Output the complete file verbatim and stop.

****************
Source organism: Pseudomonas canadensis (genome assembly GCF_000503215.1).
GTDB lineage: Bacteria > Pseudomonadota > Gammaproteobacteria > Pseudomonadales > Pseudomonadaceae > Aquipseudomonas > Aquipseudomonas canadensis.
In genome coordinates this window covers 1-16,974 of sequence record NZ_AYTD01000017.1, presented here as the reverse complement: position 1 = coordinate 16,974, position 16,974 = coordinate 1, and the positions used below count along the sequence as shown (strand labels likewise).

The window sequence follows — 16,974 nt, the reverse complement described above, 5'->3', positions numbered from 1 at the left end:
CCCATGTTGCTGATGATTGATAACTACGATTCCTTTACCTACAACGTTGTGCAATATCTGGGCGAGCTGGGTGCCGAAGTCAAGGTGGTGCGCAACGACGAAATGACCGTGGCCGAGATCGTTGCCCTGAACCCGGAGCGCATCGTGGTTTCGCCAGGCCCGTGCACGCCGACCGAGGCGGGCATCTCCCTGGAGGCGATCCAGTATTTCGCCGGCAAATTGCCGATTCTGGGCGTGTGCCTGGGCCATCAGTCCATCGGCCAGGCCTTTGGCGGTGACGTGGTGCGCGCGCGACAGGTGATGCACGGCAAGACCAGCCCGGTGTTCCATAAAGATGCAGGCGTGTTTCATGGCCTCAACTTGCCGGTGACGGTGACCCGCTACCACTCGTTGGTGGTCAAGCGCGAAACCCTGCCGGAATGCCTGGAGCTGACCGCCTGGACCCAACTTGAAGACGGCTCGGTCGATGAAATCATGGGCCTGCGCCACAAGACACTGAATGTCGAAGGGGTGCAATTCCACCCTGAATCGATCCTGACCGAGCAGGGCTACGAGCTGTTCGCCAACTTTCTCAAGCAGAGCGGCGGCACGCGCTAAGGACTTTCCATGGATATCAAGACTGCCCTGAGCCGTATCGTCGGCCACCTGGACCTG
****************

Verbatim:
Source organism: Pseudomonas canadensis (genome assembly GCF_000503215.1).
GTDB lineage: Bacteria > Pseudomonadota > Gammaproteobacteria > Pseudomonadales > Pseudomonadaceae > Aquipseudomonas > Aquipseudomonas canadensis.
In genome coordinates this window covers 1-16,974 of sequence record NZ_AYTD01000017.1, presented here as the reverse complement: position 1 = coordinate 16,974, position 16,974 = coordinate 1, and the positions used below count along the sequence as shown (strand labels likewise).

The window sequence follows — 16,974 nt, the reverse complement described above, 5'->3', positions numbered from 1 at the left end:
CCCATGTTGCTGATGATTGATAACTACGATTCCTTTACCTACAACGTTGTGCAATATCTGGGCGAGCTGGGTGCCGAAGTCAAGGTGGTGCGCAACGACGAAATGACCGTGGCCGAGATCGTTGCCCTGAACCCGGAGCGCATCGTGGTTTCGCCAGGCCCGTGCACGCCGACCGAGGCGGGCATCTCCCTGGAGGCGATCCAGTATTTCGCCGGCAAATTGCCGATTCTGGGCGTGTGCCTGGGCCATCAGTCCATCGGCCAGGCCTTTGGCGGTGACGTGGTGCGCGCGCGACAGGTGATGCACGGCAAGACCAGCCCGGTGTTCCATAAAGATGCAGGCGTGTTTCATGGCCTCAACTTGCCGGTGACGGTGACCCGCTACCACTCGTTGGTGGTCAAGCGCGAAACCCTGCCGGAATGCCTGGAGCTGACCGCCTGGACCCAACTTGAAGACGGCTCGGTCGATGAAATCATGGGCCTGCGCCACAAGACACTGAATGTCGAAGGGGTGCAATTCCACCCTGAATCGATCCTGACCGAGCAGGGCTACGAGCTGTTCGCCAACTTTCTCAAGCAGAGCGGCGGCACGCGCTAAGGACTTTCCATGGATATCAAGACTGCCCTGAGCCGTATCGTCGGCCACCTGGACCTG